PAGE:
Now, those affordable homes are gone. The heroine bought a house on the cliffside. And the streets we walk everywhere are populated mainly by businesses that cater to their new richer inhabitants. The diversity of us who rent, or are low or middle class making it work in Seattle somehow, those businesses are not tailored to us, they’re not interesting to us, they’re not marketed to us. I wish we had the old mediocre diners with the chicken fried steaks, the basic toast, and the decent coffee and the old stained red leather booths like the old Silver Fork. But most important, my neighbors, a healthy mix of incomes and professions, would be sitting in the booth next to me. We’d all be enjoying the neighborhood, unafraid. But now, it’s a cat and mouse game, a binary city, a city where we have to seek out and hide in our last bastions of everyday glory in the rare uncurated dive bar, the non-displaced to Kent hardware supply store, and the diner that serves standard food that tastes great that doesn’t break the bank. All these standard gems, when I arrive, or discover them off the rainy street, seem like temples emerging out of a gray fog of unaffordable modernist mahogany and filament lamp storefronts of the other city I am not a part of. They welcome me in, and they are where I feel part of a real community.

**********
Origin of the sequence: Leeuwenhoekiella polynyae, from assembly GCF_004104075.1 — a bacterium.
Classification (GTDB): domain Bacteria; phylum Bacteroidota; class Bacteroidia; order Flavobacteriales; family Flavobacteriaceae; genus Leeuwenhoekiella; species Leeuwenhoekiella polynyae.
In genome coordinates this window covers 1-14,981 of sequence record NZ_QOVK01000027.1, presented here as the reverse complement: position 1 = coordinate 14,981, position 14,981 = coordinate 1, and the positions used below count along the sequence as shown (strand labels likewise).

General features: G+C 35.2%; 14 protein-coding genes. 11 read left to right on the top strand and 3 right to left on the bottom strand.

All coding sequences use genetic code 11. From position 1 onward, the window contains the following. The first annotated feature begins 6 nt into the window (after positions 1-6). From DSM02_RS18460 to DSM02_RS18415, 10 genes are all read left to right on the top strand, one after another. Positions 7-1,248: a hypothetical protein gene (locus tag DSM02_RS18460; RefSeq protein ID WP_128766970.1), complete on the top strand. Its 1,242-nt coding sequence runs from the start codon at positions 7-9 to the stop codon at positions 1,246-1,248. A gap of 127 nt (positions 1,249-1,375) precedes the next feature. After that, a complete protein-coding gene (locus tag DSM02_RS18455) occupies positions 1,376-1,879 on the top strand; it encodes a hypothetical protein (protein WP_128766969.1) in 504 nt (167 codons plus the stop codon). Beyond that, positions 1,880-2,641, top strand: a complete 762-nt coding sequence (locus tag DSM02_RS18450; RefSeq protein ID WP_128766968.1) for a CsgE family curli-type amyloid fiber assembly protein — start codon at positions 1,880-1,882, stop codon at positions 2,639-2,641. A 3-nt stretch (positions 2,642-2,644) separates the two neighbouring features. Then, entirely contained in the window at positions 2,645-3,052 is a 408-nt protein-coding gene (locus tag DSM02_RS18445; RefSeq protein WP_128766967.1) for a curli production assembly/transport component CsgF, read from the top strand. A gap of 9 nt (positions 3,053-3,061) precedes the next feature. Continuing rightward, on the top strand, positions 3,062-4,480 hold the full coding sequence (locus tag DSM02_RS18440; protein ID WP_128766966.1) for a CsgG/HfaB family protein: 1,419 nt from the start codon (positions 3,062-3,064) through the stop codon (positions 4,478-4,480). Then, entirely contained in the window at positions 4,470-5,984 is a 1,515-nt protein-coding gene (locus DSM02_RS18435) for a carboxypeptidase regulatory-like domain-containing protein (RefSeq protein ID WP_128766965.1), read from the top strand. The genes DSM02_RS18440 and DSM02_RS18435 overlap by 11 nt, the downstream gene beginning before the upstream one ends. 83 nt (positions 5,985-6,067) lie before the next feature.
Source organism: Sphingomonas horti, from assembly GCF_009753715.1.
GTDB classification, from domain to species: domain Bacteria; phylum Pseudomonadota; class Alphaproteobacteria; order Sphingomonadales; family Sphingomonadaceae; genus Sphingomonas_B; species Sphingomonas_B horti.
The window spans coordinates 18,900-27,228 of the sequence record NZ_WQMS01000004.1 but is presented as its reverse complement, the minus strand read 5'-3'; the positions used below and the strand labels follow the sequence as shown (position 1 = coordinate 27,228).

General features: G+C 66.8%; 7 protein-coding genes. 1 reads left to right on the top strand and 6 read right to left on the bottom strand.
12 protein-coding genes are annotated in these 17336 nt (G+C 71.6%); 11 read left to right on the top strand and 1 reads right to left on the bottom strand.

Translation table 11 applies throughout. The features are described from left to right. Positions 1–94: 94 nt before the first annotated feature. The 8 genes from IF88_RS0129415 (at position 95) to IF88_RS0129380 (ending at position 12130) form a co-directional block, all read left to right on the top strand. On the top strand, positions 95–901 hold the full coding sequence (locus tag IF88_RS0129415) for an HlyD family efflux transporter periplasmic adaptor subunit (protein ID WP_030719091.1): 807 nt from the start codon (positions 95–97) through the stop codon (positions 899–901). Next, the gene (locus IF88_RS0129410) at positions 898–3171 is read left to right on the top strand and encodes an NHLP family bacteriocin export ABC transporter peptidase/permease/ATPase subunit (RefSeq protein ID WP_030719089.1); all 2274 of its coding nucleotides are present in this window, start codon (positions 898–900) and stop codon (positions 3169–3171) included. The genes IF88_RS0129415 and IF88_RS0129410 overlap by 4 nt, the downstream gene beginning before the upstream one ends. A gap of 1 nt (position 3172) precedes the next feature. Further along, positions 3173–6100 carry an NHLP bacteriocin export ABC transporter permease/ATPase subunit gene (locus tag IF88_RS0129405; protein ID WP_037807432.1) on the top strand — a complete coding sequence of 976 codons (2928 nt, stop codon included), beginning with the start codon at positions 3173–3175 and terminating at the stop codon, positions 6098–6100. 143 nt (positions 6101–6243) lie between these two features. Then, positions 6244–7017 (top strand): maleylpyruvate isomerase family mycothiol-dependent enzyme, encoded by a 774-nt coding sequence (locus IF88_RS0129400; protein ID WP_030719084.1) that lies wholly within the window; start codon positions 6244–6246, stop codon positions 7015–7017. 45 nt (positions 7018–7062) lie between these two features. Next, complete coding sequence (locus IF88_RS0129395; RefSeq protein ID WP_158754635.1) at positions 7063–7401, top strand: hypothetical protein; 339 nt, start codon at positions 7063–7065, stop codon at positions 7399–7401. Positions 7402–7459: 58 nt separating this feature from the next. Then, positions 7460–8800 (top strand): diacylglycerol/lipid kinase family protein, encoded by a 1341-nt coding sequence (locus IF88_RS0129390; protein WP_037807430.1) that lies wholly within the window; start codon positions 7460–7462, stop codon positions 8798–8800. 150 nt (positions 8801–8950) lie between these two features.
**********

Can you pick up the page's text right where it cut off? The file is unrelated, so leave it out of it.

The Placeless Jedi

The Placeless Jedi
George Lee / January 28, 2018

The Last Jedi never developed rich places for us to engage with and this was a major factor in its the lack of character development. Without the screen time, editing, and writing to build places we can relate to, science fiction and fantasy epics fail to achieve greatness. A New Hope on the other hand, achieved place mastery. As a professional place nerd, let me compare 2017's The Last Jedi to 1977's A New Hope in terms of scales of place.

When we meet someone, a primary way we understand them is by locating where they originated from, and what places they inhabit or have inhabited. This is a gravity in human relationship building. As we meet the characters on screen, we cannot ask them questions, but good cinema will answer for us. The greatest place development, and corresponding character building, occurs when A New Hope, “lands,” on the desert planet Tatooine. At the beginning of A New Hope there's a space battle where they introduce Tatooine, an orange desert planet with moons, at a large planetary geologic scale. One could argue they are also creating a connection to space as a place, e.g. starships interiors and exteriors, but it is only a seed.